Seriously, How Much Sleep Do You Get?

Syndicated

USA TODAY OwnIt


Last week was full of compliments:

"Are you wearing different makeup? I like it!" a colleague said.

"Your skin's got this glow, what are you doing to it?" asked a friend.

"Looking good, honey!" said my husband when we went out Saturday night.

Thing is, I hadn't tried new makeup, gotten a facial, taken a vacation or given away my children. What I had done? For the first time in months, I'd gotten eight hours of sleep several nights in a row. It was absolutely, positively depressing: this realization that I actually looked better with sleep. Who has the time for such luxuries?

I average about six and a half hours of sleep a night, seven if I'm lucky. I'm not alone in my ZZZ-deprived life; most women I know similarly skimp on shuteye. Griping about lack of sleep is one thing we love to do when we hang out (although Cle de Peau concealer is my true BFF).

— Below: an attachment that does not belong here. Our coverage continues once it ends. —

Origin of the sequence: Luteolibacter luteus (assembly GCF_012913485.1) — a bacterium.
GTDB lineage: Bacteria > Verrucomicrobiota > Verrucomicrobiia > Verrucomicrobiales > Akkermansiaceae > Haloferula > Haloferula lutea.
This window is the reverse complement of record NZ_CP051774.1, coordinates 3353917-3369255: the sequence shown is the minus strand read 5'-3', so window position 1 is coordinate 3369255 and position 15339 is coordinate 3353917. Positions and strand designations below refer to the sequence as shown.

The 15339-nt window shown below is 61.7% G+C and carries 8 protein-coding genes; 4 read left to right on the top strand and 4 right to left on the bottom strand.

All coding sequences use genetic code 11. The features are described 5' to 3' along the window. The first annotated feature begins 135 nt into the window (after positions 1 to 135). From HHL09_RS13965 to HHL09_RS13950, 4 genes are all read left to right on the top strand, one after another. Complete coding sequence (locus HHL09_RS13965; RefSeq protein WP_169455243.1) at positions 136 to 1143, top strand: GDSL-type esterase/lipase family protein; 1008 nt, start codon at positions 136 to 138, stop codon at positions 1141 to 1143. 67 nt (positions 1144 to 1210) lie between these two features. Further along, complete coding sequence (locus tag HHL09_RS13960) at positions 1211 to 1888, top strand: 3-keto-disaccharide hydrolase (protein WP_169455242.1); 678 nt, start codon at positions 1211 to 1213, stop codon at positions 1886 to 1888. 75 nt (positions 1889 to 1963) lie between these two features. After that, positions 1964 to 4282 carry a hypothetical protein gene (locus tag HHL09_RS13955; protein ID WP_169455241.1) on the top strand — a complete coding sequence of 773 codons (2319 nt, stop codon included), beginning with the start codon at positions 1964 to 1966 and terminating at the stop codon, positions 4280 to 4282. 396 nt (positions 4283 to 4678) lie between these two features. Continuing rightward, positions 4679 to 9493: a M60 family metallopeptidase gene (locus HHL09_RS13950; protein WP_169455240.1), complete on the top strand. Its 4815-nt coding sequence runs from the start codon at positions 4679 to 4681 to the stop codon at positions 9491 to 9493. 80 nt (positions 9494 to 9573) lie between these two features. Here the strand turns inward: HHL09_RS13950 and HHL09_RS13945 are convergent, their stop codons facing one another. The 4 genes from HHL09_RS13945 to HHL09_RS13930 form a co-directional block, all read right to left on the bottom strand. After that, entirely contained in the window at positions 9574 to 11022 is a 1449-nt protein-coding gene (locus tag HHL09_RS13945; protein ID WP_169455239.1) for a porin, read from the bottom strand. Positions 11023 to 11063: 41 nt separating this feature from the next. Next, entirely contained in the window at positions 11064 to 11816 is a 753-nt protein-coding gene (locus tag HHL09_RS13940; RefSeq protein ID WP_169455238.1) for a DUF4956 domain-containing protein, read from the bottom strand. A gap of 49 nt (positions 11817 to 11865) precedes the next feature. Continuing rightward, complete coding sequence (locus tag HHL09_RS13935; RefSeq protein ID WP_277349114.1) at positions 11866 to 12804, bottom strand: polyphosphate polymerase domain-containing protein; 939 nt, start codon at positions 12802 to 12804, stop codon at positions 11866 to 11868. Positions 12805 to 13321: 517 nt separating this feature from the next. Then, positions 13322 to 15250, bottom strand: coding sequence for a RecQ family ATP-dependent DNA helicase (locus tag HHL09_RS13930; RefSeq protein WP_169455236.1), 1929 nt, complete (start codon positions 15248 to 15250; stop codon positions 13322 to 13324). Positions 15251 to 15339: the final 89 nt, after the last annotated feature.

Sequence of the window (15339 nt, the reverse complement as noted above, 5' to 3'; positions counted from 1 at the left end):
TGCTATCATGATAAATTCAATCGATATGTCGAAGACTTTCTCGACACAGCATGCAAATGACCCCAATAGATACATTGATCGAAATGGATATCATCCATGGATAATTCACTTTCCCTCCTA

Last week, The National Sleep Foundation came out with its annual poll; 43 percent of Americans age 13 to 64 say they rarely or never get a good night's sleep on weeknights.

The poll also found that Americans cope with sleeplessness with — gasp — caffeine (three 12-ounce leaded beverages a day, on average) and naps.

Who the hell are these napping people, anyway? And where's the app for naps?

The poll did not explore the following sleep hazards:

  • Being a mother
  • Co-sleeping with a child who tosses and turns like he's in a Shake and Bake commercial
  • YouTube, Damn You Auto Correct and all the other ways the web keeps me World Wide Awake at night
  • Being a mother

To cause myself further distress, I asked a dermatologist friend — Michael Ehrenreich, M.D., Medical Director of SOMA Skin & Laser in Millburn, N.J. — just why lack of sleep makes you look so crappy. He mentioned less glow (people who are chronically sleep-deprived have decreased lipid production, so their skin may lack luster). Also, because tiredness makes muscle tone go slack, eyes appear smaller and brows appear lower — and dark circles under the eyes are accentuated due to puffiness.

Sleeping Woman

Lovely.

"Sleep is the most economical alternative to Botox," Dr. Ehrenreich told me.

Problem is, I can't afford to sleep.

Photo Credit: @RussianLook/ZUMAPRESS

How about you: About how much sleep do you get?

Original to USA TODAY's OwnIt

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